A small group wants to stop San Jose’s main water retailer from changing its rate structure, arguing this will potentially remove an incentive for conserving water.
Water Rate Advocates for Transparency, Equity and Sustainability (WRATES)—a group that advocates on behalf of water customers—challenged San Jose Water Company’s proposed rate hike and is currently in litigation before the California Public Utilities Commission (CPUC). The group claims San Jose Water Company’s proposal would not just increase water bills, but also reduce an incentive to conserve water—a serious issue in Silicon Valley where ongoing drought is exacerbating water shortages.
San Jose Water Company (SJWC) is waiting for the commission to approve a 13.35% rate hike on its customers, which would apply retroactively for the first months of 2022. The utility also wants to change the way customers are charged. SJWC is the largest water retailer in San Jose, serving more than a million customers in the city and surrounding cities such as Cupertino, Campbell, Monte Sereno, Saratoga and Los Gatos.
The proposed change addresses the two things a water customer is billed for: how much water they use—also known as a “volumetric” charge—and the “connection” charge, which is essentially a cost for service. The connection charge is fixed—it doesn’t change. The water usage changes depending how much water a household uses.
Right now, 54% of a customer’s bill covers how much water they use. The remaining 46% reflects the fixed connection charge. That means if a person conserves water—like using a low flow toilet and letting their lawn die—they can theoretically cut down a significant part of their water bill.
WRATES member and Monte Sereno Mayor Pro Tempore Bryan Mekechuk said SJWC wants to flip the ratio. According to records filed with the CPUC, the proposal would result in customers paying 55.4% for connection charges and 44.6% water usage charges. Mekechuk said this will give SJWC a more stable and predictable stream of revenue, but it will make it harder for customers to save a buck by conserving water.
“The importance of that is you can’t reduce your water bill by reducing the amount of water that you use,” Mekechuk told thecupertinodigest.com. “Your bill is going to go up and there’s nothing you can do about it.”
John Tang, vice president of regulatory affairs and government relations at SJWC, said even with the changed ratio, SJWC would still incentivize people to conserve water. The company uses a tiered rate system, which charges higher-volume users more depending on how much water they consume. He added that a higher fixed rate will help the company pay for critical infrastructure projects, such as the routine replacement of pipes.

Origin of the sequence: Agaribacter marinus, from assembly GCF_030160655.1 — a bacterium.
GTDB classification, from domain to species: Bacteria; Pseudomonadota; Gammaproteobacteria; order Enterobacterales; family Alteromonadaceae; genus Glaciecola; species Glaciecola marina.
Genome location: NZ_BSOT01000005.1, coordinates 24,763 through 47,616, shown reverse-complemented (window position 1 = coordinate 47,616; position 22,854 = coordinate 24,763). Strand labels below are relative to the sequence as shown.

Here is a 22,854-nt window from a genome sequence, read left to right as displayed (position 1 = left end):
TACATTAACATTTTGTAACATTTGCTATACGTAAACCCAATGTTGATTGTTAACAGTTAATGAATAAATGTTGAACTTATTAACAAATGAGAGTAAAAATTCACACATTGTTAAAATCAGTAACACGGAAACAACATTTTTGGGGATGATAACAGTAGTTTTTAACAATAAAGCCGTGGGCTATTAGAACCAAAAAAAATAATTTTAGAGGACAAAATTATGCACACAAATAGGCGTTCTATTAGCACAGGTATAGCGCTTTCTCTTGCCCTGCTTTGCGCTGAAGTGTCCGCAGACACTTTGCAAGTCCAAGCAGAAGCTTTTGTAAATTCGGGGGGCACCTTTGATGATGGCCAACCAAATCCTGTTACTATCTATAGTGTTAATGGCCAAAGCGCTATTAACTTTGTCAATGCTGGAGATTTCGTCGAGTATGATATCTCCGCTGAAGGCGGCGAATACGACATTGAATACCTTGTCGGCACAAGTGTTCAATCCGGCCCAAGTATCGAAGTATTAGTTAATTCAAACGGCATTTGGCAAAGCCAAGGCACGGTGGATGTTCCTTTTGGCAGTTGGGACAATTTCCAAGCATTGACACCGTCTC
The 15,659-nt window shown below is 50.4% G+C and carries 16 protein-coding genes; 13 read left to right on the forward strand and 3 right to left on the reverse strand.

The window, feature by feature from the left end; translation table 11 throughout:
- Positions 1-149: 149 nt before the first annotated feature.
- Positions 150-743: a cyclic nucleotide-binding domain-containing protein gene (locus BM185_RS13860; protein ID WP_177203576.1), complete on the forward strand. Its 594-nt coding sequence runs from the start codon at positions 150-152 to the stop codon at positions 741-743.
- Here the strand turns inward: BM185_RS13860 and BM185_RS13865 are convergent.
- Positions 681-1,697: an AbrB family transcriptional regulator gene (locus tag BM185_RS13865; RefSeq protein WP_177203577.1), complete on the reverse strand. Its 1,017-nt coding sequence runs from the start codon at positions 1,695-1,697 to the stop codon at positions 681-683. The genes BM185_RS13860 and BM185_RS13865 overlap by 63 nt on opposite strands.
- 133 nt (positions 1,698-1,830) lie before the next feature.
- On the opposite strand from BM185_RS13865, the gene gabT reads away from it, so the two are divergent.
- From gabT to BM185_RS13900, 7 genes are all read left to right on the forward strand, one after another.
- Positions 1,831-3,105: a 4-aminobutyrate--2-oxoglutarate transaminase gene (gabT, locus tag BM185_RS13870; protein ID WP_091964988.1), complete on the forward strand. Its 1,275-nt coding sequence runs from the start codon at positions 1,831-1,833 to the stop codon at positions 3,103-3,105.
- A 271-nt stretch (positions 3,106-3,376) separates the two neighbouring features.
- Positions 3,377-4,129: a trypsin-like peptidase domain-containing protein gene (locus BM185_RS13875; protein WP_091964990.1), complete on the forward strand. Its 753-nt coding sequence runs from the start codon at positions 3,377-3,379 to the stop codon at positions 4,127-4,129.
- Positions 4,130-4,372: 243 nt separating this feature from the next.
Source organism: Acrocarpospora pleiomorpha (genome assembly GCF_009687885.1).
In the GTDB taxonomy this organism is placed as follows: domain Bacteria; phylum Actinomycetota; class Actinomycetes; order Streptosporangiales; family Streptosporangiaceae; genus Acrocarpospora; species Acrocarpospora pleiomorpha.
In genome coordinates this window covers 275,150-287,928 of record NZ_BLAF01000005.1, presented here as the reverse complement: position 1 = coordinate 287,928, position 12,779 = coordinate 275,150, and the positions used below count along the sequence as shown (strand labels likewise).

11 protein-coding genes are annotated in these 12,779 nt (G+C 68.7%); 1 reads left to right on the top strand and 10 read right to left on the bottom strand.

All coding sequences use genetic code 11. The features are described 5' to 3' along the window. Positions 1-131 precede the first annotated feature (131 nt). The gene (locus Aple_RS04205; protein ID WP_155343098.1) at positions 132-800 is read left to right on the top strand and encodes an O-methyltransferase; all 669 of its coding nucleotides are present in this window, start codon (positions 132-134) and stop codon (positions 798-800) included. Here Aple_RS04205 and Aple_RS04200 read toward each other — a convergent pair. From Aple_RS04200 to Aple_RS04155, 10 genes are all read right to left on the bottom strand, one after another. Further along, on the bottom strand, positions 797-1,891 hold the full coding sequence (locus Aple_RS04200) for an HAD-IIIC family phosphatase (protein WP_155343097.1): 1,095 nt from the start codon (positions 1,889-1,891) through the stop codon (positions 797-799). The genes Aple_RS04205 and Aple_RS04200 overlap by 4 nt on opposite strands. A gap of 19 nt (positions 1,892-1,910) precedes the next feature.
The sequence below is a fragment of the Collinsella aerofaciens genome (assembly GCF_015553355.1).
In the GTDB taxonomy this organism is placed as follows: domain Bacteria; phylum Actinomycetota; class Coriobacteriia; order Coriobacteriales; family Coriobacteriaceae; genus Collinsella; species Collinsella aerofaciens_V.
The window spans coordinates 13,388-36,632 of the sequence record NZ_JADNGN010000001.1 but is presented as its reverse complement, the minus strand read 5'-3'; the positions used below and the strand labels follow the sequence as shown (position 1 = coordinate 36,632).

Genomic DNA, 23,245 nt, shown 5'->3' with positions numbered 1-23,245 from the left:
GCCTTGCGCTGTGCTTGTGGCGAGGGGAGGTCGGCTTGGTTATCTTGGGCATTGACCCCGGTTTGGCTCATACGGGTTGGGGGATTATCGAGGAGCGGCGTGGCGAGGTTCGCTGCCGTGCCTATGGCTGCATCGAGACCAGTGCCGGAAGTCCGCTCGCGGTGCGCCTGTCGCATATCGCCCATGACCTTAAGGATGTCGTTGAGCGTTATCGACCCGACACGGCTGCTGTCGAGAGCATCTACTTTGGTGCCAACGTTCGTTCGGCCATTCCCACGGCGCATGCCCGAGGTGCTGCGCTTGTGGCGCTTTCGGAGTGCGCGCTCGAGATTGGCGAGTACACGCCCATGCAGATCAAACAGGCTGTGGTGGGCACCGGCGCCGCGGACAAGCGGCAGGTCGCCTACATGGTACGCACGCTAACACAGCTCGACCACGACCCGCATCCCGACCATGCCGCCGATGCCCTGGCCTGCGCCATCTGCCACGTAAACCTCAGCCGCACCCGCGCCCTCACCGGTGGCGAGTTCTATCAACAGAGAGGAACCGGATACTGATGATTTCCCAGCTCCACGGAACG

“There’s no finish line here,” he told thecupertinodigest.com. “You put in that pipe today and 100 years later somebody else is going to replace it.”
How the water flows
To get approval for this change, SJWC filed an application last year with the California Public Utilities Commission. If the commission gives its blessing, SJWC will be able to implement a series of rate hikes over the next three years that will bring in additional $87.7 million in revenue.
“Bills are just going to skyrocket if it’s approved,” WRATES member Patrick Kearns told thecupertinodigest.com.
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Many San Jose households are ill-equipped to handle even a small additional increase in their water bills. Last November, San Jose auditors reported at least 1,160 customers in the San Jose Municipal Water System were behind on their bills. They owed $1.1 million—an amount 18 times greater than the amount owed in December 2019, which the audit described as a testament to the pandemic’s financial impact on residents. San Jose Water Company wouldn’t say how many of its customers are behind on bills.
Tang told thecupertinodigest.com any rate change will likely happen at the end of the second fiscal quarter, which is months from now. He explained the proposed rate increase reflects an industry-wide problem as water utilities grapple with costly infrastructure replacement projects and stringent regulations. He also noted San Jose Water Company purchases more than 90% of its water from the wholesaler Santa Clara Valley Water. When Valley Water raises its rates, SJWC must follow suit.
WRATES members argue San Jose Water Company also hasn’t been transparent about its financial reasons for requesting a significant rate increase. For example, Mekechuk requested SJWC’s audited financial statements to help him evaluate the proposed rate increase. Mekechuk said the company told him the documents were confidential and he’d have to sign a non-disclosure agreement to review them. Mekechuk later learned the documents were available on a public website.
Tang said this was SJWC’s mistake.
“I did not know personally they were on a public-facing website,” Tang said. “This is not something that’s universally well-known in the industry.”
Contact Eli Wolfe at email@example.com or @EliWolfe4 on Twitter.
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